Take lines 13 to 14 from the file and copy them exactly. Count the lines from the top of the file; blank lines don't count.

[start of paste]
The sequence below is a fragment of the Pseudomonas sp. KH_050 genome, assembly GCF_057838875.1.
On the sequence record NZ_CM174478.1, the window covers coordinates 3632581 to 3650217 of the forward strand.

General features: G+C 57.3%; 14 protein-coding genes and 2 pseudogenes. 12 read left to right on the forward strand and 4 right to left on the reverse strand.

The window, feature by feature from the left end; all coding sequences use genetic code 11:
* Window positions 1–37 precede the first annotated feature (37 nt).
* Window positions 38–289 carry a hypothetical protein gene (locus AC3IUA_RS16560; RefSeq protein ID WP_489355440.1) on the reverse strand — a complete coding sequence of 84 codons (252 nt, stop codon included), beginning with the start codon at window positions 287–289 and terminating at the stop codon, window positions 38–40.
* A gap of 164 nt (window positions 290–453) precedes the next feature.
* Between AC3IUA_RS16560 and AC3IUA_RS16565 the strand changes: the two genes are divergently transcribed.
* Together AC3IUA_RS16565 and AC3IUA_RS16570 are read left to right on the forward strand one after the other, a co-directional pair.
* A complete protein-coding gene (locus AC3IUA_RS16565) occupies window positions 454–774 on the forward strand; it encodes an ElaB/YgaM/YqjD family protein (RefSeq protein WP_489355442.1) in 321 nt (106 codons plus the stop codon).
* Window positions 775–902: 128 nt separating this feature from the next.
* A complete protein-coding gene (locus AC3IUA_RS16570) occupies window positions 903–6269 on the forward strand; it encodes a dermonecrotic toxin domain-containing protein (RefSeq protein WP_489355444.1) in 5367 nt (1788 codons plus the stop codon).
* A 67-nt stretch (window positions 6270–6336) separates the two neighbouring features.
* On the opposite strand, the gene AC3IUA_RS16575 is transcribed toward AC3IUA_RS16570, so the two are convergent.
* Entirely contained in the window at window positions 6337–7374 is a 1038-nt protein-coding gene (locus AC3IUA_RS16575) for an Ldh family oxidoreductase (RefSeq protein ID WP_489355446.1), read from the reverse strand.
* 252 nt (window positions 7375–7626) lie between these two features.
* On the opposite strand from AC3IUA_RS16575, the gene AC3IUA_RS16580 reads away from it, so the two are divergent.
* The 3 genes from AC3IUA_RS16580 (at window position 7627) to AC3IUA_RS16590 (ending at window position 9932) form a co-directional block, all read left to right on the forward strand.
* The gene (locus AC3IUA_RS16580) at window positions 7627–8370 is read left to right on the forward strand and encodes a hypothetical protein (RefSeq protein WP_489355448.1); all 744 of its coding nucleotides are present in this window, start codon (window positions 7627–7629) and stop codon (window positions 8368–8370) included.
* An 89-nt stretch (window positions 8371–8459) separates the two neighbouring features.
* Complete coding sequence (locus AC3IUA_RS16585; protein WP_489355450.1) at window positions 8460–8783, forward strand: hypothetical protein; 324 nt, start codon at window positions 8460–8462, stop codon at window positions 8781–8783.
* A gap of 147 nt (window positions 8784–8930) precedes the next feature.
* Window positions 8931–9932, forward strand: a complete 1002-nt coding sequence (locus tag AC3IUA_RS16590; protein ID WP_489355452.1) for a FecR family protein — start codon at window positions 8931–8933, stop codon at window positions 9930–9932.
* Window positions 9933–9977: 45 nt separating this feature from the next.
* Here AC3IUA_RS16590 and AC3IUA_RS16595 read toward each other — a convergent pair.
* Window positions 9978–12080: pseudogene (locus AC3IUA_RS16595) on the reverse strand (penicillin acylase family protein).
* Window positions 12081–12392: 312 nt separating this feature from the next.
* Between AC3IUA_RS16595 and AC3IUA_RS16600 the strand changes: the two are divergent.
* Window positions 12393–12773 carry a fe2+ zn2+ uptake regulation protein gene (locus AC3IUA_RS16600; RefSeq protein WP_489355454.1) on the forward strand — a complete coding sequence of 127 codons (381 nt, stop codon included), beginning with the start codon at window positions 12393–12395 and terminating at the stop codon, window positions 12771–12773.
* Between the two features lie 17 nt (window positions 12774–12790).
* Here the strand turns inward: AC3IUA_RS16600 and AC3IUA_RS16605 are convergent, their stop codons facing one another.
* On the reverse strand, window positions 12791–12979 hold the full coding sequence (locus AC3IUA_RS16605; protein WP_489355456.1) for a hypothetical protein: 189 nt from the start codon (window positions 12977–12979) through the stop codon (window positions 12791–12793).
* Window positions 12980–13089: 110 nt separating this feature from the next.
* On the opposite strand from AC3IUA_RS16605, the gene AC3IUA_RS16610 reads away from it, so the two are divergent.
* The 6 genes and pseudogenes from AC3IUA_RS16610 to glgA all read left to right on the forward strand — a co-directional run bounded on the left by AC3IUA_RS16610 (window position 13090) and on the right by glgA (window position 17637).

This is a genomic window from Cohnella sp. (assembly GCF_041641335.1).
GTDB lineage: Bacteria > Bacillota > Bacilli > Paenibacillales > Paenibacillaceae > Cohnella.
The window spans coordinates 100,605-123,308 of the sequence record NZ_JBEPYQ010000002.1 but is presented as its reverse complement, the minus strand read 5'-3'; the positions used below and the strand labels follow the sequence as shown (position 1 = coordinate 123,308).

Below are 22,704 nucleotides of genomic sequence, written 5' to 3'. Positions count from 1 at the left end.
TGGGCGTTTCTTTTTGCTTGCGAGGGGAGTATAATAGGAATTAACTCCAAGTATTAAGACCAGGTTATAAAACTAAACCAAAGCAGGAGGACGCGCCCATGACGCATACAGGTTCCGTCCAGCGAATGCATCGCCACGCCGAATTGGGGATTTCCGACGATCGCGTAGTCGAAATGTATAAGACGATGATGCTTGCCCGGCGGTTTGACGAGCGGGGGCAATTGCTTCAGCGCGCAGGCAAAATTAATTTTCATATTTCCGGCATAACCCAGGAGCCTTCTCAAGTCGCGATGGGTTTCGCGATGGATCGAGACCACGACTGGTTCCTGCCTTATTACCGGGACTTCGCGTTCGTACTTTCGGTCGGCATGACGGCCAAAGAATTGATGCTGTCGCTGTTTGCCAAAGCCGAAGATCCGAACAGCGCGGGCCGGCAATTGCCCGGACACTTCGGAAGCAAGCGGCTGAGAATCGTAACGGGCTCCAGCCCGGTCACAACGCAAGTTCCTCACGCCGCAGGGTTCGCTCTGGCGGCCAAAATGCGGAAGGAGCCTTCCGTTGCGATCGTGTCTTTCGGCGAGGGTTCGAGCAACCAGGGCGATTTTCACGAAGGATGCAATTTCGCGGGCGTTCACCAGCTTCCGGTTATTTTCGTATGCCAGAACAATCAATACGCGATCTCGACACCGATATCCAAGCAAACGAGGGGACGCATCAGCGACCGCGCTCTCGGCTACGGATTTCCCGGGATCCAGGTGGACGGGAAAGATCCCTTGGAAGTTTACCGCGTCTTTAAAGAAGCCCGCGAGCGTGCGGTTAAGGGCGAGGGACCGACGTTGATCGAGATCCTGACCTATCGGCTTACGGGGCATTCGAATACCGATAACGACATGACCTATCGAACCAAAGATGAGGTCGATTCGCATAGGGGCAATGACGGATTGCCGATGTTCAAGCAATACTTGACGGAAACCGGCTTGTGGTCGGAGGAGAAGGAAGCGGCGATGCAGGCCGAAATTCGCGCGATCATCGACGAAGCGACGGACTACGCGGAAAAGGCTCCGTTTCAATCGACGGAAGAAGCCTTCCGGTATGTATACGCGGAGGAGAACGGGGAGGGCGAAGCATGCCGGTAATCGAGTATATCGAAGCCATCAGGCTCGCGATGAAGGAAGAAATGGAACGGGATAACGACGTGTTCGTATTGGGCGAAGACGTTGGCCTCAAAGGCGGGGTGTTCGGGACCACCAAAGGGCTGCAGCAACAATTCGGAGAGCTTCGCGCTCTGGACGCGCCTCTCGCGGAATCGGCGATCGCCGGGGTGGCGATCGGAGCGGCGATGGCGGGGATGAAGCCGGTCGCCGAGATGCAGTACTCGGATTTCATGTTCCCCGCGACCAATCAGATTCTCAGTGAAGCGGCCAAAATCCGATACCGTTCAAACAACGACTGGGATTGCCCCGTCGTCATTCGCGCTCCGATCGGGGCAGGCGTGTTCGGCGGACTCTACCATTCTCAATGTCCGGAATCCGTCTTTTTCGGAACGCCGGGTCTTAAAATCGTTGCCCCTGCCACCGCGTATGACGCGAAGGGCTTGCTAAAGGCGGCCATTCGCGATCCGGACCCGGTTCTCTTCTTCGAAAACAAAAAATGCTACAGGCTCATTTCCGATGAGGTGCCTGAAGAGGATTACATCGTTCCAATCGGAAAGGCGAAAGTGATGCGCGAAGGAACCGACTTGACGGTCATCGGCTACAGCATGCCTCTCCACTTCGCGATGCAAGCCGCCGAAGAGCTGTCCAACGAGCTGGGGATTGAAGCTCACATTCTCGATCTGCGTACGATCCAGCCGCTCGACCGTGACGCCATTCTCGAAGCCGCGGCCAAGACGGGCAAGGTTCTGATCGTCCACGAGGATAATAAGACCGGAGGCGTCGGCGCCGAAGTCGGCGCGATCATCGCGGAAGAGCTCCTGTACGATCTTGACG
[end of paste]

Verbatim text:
* A 67-nt stretch (window positions 6270–6336) separates the two neighbouring features.
* On the opposite strand, the gene AC3IUA_RS16575 is transcribed toward AC3IUA_RS16570, so the two are convergent.